Book Summary: “Asia’s Next Giant: South Korea and Late Industrialization” by Alice Amsden


Title: Asia’s Next Giant: South Korea and Late Industrialization
Author: Alice Amsden
Scope: 3 stars
Readability: 3 stars
My personal rating: 4 stars
See more on my book rating system.

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Topic of Book

Amsden analyzes South Korean economic policy to determine how the nation transformed itself from poverty to industrialized wealth in just one generation.

If you would like to learn more about how nations develop, read my book From Poverty to Progress: How Humans Invented Progress, and How We Can Keep It Going.

My Comments

The book was written in 1989, so it is little dated. The book appeared when the West was just becoming aware of the economic transformation that had taken place in South Korea. The book is fairly technical, but it does make some interesting observations about economic policy in late industrializing nations.

Key Take-aways

  • In the 1950s South Korea was one of the poorest nations in the world. The nation shared much in common with Sub-Saharan Africa in terms level of development at the time.
  • Starting in the early 1960s South Korean experienced dramatic economic growth. By the late 1980s and early 1990s, the nation had transformed into a wealthy and democratic society, that more closely matched European levels of development.
  • South Korea actively copied Japan and the West and focused heavily on promoting manufacturing exports and educating their people.
  • South Korea started with light industry, particularly textiles, and then moved onto heavy industry, such as steel, ship-building and automobiles.
  • The South Korean state was far more willing to intervene in the economy compared to how much the UK and USA did during their industrialization.
  • Rather than protecting losing companies, as many states do, South Korea was relentless in supporting only those companies that were successful on the world market.

Important Quotes from Book

Diversity notwithstanding, all late industrializers have in common industrialization on the basis of learning, which has conditioned how they have behaved. These countries industrialized by borrowing foreign technology rather than by generating new products or processes, the hallmark of earlier industrializing nations. “

South Korea’s growth is a classic example of late industrialization, and embodies all of the elements common to these countries. It has involved a high degree of state intervention to get relative prices “wrong” in order to overcome the penalties of lateness, the growth of large diversified business groups (even in Taiwan) to transcend the hardships of having to compete without the advantages of novel; technology, _ the emergence of salaried managers responsible for exploiting the borrowed technology (the private entrepreneur in large companies playing a much reduced role compared to earlier times), and a focus on shopfloor management to optimize technology transfer. All these factors allowed Korea to be _ among the first countries to penetrate world markets on the basis of low wages rather than a technological edge. England succeeded during the First Industrial’ Revolution on the basis of invention) and leading firms in Germany and .the United States at a later time captured market share from England on the basis of innovation.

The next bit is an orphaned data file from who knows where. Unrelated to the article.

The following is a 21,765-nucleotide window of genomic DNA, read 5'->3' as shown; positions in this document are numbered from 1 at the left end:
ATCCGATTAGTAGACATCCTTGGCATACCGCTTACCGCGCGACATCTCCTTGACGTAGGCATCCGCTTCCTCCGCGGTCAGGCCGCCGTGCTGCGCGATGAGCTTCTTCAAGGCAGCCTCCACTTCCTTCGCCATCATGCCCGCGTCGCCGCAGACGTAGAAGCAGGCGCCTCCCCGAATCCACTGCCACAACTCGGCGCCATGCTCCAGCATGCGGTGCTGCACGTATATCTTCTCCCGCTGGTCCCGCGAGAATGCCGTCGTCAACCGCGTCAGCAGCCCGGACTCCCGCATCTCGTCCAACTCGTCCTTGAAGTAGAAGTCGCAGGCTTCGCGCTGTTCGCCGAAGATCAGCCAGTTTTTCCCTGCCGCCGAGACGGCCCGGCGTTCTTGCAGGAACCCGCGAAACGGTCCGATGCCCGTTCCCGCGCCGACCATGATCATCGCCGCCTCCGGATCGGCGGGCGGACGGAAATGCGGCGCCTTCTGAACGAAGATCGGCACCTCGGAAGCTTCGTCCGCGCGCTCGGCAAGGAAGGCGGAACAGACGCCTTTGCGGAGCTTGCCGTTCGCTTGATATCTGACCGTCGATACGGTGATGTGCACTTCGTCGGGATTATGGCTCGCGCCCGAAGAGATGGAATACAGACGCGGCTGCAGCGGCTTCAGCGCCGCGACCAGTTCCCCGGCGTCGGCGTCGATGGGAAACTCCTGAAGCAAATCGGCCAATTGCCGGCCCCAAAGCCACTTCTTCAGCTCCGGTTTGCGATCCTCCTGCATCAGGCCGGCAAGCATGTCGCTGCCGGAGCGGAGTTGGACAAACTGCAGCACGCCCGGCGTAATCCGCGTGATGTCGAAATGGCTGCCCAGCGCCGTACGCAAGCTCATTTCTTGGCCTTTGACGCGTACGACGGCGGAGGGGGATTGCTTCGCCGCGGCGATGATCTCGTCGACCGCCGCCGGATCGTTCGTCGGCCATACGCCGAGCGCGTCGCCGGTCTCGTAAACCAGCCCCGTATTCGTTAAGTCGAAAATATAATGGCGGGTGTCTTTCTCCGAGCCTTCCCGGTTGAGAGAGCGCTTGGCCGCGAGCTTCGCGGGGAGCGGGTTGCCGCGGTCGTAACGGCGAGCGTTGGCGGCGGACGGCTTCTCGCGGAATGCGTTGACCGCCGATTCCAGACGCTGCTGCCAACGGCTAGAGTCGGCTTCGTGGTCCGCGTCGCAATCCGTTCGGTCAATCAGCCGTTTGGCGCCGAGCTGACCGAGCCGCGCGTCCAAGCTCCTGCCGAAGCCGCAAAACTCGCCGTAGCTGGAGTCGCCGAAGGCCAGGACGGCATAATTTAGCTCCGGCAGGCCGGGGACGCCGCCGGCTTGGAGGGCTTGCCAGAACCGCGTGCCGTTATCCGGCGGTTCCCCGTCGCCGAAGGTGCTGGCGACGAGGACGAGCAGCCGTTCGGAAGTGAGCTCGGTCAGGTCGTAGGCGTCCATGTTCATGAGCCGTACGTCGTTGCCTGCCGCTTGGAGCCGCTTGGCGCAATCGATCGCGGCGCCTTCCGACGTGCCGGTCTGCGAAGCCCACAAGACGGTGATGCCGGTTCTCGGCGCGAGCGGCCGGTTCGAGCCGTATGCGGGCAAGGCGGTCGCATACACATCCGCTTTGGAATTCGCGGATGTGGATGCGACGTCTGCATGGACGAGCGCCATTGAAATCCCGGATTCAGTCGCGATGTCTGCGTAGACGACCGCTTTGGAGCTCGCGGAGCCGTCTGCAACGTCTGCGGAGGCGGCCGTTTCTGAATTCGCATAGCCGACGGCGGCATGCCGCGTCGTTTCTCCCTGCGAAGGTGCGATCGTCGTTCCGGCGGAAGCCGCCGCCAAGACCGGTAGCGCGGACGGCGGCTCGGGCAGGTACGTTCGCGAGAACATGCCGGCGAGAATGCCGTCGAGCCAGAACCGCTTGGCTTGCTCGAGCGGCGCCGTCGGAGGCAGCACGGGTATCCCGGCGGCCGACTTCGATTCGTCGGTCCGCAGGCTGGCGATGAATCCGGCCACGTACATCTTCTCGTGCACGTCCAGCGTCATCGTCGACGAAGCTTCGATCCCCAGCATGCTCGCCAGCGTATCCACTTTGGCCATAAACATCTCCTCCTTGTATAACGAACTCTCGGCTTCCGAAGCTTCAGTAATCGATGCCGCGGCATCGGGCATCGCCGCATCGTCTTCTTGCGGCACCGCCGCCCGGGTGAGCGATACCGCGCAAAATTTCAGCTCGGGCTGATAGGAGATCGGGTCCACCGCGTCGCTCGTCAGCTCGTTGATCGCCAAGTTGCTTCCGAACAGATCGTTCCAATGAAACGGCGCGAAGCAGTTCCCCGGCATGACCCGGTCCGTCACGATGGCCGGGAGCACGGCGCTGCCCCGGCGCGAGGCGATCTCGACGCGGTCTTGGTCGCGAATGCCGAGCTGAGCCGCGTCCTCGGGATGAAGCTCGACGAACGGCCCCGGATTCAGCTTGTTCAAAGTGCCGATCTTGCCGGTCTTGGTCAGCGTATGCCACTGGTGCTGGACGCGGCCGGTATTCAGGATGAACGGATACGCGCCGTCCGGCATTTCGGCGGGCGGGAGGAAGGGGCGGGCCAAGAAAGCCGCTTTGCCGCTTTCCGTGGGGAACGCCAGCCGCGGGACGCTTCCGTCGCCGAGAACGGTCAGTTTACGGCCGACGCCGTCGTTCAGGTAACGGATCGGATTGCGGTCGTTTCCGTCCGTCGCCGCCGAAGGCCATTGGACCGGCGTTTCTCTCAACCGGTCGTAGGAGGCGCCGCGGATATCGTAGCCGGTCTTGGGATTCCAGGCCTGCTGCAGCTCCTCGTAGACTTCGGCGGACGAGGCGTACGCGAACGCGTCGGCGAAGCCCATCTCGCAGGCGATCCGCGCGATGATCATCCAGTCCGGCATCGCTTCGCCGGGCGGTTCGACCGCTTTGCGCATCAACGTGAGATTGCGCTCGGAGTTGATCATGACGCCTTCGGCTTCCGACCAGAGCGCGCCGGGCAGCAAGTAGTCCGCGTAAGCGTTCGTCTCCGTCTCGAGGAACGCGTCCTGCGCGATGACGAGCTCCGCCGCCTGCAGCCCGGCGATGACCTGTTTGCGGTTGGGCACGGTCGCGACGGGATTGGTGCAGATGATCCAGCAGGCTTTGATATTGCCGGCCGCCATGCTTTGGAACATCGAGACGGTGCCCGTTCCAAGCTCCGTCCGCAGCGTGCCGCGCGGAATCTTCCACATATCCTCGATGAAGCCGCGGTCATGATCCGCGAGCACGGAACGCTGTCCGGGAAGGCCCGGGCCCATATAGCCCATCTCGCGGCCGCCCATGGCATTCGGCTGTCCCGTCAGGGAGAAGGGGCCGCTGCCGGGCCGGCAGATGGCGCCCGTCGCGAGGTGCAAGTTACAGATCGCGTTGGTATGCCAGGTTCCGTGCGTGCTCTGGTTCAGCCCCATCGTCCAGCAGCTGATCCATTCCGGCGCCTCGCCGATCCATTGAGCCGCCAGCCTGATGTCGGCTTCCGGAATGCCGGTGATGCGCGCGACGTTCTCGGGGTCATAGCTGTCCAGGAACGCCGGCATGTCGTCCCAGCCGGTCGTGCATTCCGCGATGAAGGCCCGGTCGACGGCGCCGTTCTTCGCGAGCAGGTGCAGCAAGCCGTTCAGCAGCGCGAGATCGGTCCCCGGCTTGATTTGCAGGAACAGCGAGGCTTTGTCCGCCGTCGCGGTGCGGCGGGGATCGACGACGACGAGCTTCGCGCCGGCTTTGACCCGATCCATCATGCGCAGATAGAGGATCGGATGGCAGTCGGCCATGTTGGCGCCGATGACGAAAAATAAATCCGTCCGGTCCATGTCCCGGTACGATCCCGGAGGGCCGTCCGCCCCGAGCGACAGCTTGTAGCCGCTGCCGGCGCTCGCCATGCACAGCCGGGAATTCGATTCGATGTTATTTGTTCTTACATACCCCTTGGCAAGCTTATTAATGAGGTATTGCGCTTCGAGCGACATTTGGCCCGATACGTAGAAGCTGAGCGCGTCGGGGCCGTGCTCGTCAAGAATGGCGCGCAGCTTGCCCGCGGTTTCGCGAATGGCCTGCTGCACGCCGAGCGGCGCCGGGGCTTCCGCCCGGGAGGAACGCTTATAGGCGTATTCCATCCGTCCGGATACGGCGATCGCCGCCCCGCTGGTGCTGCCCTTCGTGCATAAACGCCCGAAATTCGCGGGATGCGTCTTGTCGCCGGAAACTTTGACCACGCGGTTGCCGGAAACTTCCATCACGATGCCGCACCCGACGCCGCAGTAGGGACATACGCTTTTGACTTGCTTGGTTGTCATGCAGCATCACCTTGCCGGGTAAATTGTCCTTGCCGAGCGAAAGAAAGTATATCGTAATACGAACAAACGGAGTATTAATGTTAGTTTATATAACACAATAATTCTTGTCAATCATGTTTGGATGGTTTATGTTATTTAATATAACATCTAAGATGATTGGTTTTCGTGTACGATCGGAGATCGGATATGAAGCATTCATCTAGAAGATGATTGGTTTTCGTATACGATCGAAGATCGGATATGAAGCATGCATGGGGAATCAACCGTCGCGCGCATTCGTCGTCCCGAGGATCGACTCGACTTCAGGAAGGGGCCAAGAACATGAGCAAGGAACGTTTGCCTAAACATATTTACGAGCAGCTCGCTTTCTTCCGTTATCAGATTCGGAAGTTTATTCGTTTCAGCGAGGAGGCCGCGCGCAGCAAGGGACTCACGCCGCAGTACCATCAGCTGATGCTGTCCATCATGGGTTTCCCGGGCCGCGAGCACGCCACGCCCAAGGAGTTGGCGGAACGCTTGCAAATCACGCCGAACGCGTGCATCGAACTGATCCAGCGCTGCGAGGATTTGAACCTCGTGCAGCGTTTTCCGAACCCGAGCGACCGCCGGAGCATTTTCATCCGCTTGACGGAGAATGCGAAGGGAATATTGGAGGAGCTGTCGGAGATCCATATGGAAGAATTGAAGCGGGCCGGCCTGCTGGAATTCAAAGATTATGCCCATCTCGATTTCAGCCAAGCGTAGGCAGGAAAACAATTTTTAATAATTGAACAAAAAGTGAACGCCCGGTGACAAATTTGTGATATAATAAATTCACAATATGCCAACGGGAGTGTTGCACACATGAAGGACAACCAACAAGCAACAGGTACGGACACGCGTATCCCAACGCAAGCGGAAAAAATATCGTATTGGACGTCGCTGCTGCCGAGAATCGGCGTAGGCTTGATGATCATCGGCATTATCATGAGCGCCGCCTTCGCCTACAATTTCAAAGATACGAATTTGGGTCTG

But Korea has succeeded far beyond the non-East Asian late industrializers. This book will examine in detail the factors that contributed to its success. It will analyze the crucial role of government not only in subsidizing certain industries to stimulate growth, but in setting stringent performance standards in exchange for the subsidies. In other countries-in Turkey and India, for example-subsidies have been dispensed primarily as giveaways. In Korea the “wrong prices have been right because government discipline over business ; has enabled subsidies and protection to be less than elsewhere and ‘ more effective. If the big business groups of Korea have been loaned long term capital at negative real interest rates, the government has demanded that they use the borrowed capital productively, not speculatively. If they have been allowed to sell in protected domestic'” markets, they have had to produce and sell in the export market:._ Discipline over business as well as labor provided the starting point, for high growth rates of productivity, which allowed Korea to borrow extensively in international capital markets without overextending itself financially. The Big Push into heavy industry was financed primarily with overseas loans, but at the beginning and end of the period 1973 to 1979, the ratio of foreign debt to GNP was virtually unchanged.